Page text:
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Lloyd v Google: Supreme Court rules in favour of Google

November 10th, 2021 Posted in Evalian News

On Wednesday 10th November 2021, the United Kingdom (“UK”) Supreme Court handed down its judgment in the case of Lloyd v Google. The Supreme Court unanimously allowed Google’s appeal and restored the order initially made by the judge in October 2018.  

Background

In 2017, former Which? Director, Richard Lloyd, brought a representative claim against Google under Rule 19.6 of the Civil Procedure Rules. The lawsuit states that Google illegally gathered the personal data of millions of iPhone users between 2011 – 2012 and used it for targeted advertising. 

It did this, the claim stated, by harvesting personal information – including people’s race, age, sexuality and more – through the Apple web browser: Safari. The company then sold this data to third-party advertisers. 

Lloyd alleged that Google breached its responsibilities as a data controller under section 4 of the Data Protection Act 1998 (“DPA”). He claimed that the company used an illegal workaround to collect individuals’ data – potentially even in instances where third-party cookies were blocked.  

Please read our previous blog on the Lloyd vs Google case for further details on the representative claim and its significance to UK law.  

Timeline of events

  • July 2017: Google is formally notified of the claim 
  • October 2018: The High Court blocks the case from going any further on the basis that there is no proof that those impacted have suffered any damage as a result of the data sharing, which is required under section 13 of the DPA. The judge also rules that it is difficult to see how the millions of people impacted share the “same interest” requirement for Representative Action under CPR 19.6. 
  • September 2019: Lloyd takes the High Court’s decision to the Court of Appeal, and they overturn the ruling. The Court states that damages can be awarded for a loss of control of data under section 13 of the DPA, even if no pecuniary loss has been caused. They also rule that the class members do indeed share the same interest. This means the claim can proceed as a representative action case. 
  • March 2020: The Supreme Court grants Google permission to appeal against the Court of Appeal’s decision. Google argues data protection claims need to show proof of damage as its rebuttal. 
  • April 2021: The appeal is heard in the Supreme Court.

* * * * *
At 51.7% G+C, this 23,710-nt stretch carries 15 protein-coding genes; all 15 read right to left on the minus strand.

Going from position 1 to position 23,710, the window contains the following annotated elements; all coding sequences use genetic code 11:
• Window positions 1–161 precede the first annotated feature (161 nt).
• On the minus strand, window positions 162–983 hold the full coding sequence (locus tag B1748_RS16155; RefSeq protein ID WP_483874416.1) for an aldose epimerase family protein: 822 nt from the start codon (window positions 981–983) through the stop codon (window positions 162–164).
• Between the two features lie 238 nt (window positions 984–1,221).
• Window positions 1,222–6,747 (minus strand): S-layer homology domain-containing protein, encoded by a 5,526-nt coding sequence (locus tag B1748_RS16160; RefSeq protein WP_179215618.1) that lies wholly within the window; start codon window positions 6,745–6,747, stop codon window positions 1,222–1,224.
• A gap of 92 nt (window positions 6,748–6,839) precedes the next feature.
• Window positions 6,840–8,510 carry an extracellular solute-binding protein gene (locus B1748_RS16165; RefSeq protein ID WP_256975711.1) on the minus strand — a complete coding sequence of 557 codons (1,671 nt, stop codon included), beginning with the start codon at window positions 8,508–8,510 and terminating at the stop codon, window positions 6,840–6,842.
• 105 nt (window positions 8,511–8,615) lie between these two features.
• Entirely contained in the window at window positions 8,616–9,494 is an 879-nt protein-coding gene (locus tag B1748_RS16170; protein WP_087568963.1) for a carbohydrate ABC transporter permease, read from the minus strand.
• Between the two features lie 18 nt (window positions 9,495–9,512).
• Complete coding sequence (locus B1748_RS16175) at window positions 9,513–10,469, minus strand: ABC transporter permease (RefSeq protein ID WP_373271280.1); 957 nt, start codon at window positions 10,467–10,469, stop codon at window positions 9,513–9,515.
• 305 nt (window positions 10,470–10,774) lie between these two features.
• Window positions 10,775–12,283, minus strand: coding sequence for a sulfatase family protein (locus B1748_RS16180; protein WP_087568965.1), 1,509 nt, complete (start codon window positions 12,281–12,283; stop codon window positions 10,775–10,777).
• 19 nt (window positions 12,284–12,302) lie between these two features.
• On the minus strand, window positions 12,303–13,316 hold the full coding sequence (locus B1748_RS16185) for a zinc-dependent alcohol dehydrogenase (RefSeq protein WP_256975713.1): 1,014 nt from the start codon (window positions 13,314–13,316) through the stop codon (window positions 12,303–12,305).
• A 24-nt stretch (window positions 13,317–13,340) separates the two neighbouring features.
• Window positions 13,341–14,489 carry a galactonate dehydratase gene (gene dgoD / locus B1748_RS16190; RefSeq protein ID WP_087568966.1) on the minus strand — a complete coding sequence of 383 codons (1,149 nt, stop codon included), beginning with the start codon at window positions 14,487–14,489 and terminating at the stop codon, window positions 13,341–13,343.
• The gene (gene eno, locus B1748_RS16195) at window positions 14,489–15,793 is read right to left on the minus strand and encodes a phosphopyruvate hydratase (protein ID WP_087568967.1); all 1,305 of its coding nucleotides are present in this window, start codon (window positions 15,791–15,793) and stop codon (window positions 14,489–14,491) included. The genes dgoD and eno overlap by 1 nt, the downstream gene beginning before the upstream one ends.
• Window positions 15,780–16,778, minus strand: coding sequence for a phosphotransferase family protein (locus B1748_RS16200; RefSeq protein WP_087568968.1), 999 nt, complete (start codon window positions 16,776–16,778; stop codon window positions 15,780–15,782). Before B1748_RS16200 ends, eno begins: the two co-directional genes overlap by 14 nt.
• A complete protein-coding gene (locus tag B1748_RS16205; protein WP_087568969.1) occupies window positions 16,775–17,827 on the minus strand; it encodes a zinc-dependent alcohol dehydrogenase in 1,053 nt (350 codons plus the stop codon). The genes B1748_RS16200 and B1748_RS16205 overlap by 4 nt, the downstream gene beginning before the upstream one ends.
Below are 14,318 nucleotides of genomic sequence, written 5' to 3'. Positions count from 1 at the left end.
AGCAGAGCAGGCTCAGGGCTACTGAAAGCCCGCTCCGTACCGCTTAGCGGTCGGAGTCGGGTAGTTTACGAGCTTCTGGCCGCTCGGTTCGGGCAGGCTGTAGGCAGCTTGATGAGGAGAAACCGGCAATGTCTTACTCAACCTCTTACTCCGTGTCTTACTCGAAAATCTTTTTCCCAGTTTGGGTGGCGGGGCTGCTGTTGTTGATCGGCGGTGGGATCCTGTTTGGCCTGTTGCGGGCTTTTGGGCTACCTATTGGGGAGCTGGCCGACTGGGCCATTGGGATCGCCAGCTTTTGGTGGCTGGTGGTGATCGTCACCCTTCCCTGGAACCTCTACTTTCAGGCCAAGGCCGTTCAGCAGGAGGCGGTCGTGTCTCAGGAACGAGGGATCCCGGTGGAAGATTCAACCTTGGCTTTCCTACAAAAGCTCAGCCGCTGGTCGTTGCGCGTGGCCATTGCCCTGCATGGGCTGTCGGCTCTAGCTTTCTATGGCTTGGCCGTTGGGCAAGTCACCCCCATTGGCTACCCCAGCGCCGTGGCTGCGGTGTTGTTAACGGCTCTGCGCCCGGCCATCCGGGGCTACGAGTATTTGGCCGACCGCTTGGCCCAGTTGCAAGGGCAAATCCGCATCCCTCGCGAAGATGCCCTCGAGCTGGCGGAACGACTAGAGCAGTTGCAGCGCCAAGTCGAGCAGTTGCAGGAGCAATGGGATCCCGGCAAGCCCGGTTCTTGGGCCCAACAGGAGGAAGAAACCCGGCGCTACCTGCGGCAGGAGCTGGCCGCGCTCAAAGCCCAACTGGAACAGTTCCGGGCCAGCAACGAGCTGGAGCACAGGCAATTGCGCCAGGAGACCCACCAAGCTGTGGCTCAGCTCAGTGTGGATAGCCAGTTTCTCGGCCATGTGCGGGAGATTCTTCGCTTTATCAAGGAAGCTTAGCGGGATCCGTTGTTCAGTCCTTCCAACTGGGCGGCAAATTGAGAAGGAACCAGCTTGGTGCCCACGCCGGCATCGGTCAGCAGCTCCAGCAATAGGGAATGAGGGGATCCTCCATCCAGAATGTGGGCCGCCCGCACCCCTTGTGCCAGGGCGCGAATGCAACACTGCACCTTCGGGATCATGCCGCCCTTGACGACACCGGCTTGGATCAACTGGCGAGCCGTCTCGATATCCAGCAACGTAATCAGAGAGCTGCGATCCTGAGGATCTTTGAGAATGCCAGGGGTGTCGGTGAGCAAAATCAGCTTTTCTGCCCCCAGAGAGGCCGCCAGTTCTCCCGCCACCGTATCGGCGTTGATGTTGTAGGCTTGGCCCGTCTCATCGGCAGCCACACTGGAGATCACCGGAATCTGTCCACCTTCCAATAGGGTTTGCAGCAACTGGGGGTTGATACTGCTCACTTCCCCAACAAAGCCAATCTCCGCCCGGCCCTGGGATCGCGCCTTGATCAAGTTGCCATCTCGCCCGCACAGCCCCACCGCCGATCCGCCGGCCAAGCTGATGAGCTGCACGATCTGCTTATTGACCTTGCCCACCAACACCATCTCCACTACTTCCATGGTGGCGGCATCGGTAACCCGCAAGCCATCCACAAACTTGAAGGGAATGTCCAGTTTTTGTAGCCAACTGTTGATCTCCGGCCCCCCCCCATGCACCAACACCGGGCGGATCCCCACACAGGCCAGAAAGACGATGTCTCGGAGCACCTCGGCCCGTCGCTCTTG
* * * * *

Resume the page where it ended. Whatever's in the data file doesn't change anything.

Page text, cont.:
• November 2021: The Supreme Court rules unanimously allows Google’s appeal. 

Commentary on the decision

This decision was one of the most eagerly awaited in recent years. Had Lloyd won the appeal, then an increase in US-style class-action lawsuits for data protection claims was to be expected. This type of litigation has struggled to blossom in the UK due to the complexity of organising Group Litigation Orders (“GLO”). However, in this instance, Google’s appeal won the day, meaning that such class action claims will likely become less attractive.  

The Court’s reason for the judgement is multi-fold, as shown in the Supreme Court’s Press Summary. There are (and will soon be) lots of detailed analysis online (including webinars) on the case from law firms and others so we won’t go into detail here, beyond a brief summary of the key findings.  

Firstly, the Court rejected Lloyd’s request that a uniform sum of damages is awarded to each member of the represented class. The Court expressed that this was unsustainable as each individual would have to demonstrate the losses or damages they suffered or the extent of the unlawful processing. Indeed, to assess compensation, the Court would have needed to consider factors such as how long Google tracked individuals for, the nature of the lost data, and how that data was used. Due to the absence of this evidence, the Court ruled the individuals are not entitled to compensation. 

Secondly, the court had an issue with the “loss of control” concept put forward by Lloyd. As the court said in its judgement: “Loss of control is not an expression used in the DPA 1998” and “…none of the requirements of the Act is predicated on “control” over personal data by the data subject”.  

Instead, the court focused on the wording at section 13 of the DPA which states that “an individual who suffers damage by reason of any contravention by a data controller of any of the requirements of this Act is entitled to compensation from the data controller for that damage”. The court interpreted this wording as meaning material damage (such as financial loss) or mental distress arising from the unlawful processing, rather than the act of unlawful processing in and of itself.  

Through this judgement, the UK Supreme Court has set a precedent for data protection claimants: individuals are entitled to compensation for violations of the DPA only if they can demonstrate they have suffered material damage or distress. The ruling can be seen as a victory for Google and will be a relief for controllers, but it is not without its controversy. The Open Rights Group has already published an open letter criticising the decision – and we can expect to see similar commentary from consumer privacy bodies in the coming days.  

Need help?

If you need assistance with data protection compliance, we can help. evalian® is a specialist data protection services provider, working with organisations of all sizes. Please contact us for more information. 

 

Hannah Pisani 250 x 250

Written by Hannah Pisani

Hannah is our in house writer, working with consultants on articles, guides, advisories and blogs and writing our news updates on data protection and information security topics. She has a background in content creation and PR, specialising in technology, data and consumer topics. Her qualifications include a BA in English Language and Literature from Royal Holloway University, London.